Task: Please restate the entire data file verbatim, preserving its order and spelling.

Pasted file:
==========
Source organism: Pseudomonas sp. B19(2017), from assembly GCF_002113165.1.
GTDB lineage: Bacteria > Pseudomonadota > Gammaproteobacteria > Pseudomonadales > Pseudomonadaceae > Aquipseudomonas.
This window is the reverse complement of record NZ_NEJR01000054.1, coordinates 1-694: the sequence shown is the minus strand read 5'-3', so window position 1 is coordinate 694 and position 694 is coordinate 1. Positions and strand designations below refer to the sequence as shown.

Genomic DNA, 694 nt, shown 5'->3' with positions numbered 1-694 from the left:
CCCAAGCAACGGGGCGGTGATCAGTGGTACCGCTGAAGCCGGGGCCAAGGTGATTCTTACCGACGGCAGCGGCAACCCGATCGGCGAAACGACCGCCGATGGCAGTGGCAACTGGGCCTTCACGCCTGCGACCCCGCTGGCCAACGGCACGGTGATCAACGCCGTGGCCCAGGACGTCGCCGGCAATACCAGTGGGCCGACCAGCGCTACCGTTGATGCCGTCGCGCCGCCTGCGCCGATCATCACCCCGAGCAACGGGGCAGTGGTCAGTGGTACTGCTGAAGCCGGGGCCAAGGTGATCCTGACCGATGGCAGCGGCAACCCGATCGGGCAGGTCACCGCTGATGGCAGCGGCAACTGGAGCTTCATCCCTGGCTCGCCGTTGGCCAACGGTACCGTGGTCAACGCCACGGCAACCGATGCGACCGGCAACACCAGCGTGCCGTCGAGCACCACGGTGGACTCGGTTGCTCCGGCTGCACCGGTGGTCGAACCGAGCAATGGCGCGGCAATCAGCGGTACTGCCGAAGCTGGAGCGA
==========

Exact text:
Source organism: Pseudomonas sp. B19(2017), from assembly GCF_002113165.1.
GTDB lineage: Bacteria > Pseudomonadota > Gammaproteobacteria > Pseudomonadales > Pseudomonadaceae > Aquipseudomonas.
This window is the reverse complement of record NZ_NEJR01000054.1, coordinates 1-694: the sequence shown is the minus strand read 5'-3', so window position 1 is coordinate 694 and position 694 is coordinate 1. Positions and strand designations below refer to the sequence as shown.

Genomic DNA, 694 nt, shown 5'->3' with positions numbered 1-694 from the left:
CCCAAGCAACGGGGCGGTGATCAGTGGTACCGCTGAAGCCGGGGCCAAGGTGATTCTTACCGACGGCAGCGGCAACCCGATCGGCGAAACGACCGCCGATGGCAGTGGCAACTGGGCCTTCACGCCTGCGACCCCGCTGGCCAACGGCACGGTGATCAACGCCGTGGCCCAGGACGTCGCCGGCAATACCAGTGGGCCGACCAGCGCTACCGTTGATGCCGTCGCGCCGCCTGCGCCGATCATCACCCCGAGCAACGGGGCAGTGGTCAGTGGTACTGCTGAAGCCGGGGCCAAGGTGATCCTGACCGATGGCAGCGGCAACCCGATCGGGCAGGTCACCGCTGATGGCAGCGGCAACTGGAGCTTCATCCCTGGCTCGCCGTTGGCCAACGGTACCGTGGTCAACGCCACGGCAACCGATGCGACCGGCAACACCAGCGTGCCGTCGAGCACCACGGTGGACTCGGTTGCTCCGGCTGCACCGGTGGTCGAACCGAGCAATGGCGCGGCAATCAGCGGTACTGCCGAAGCTGGAGCGA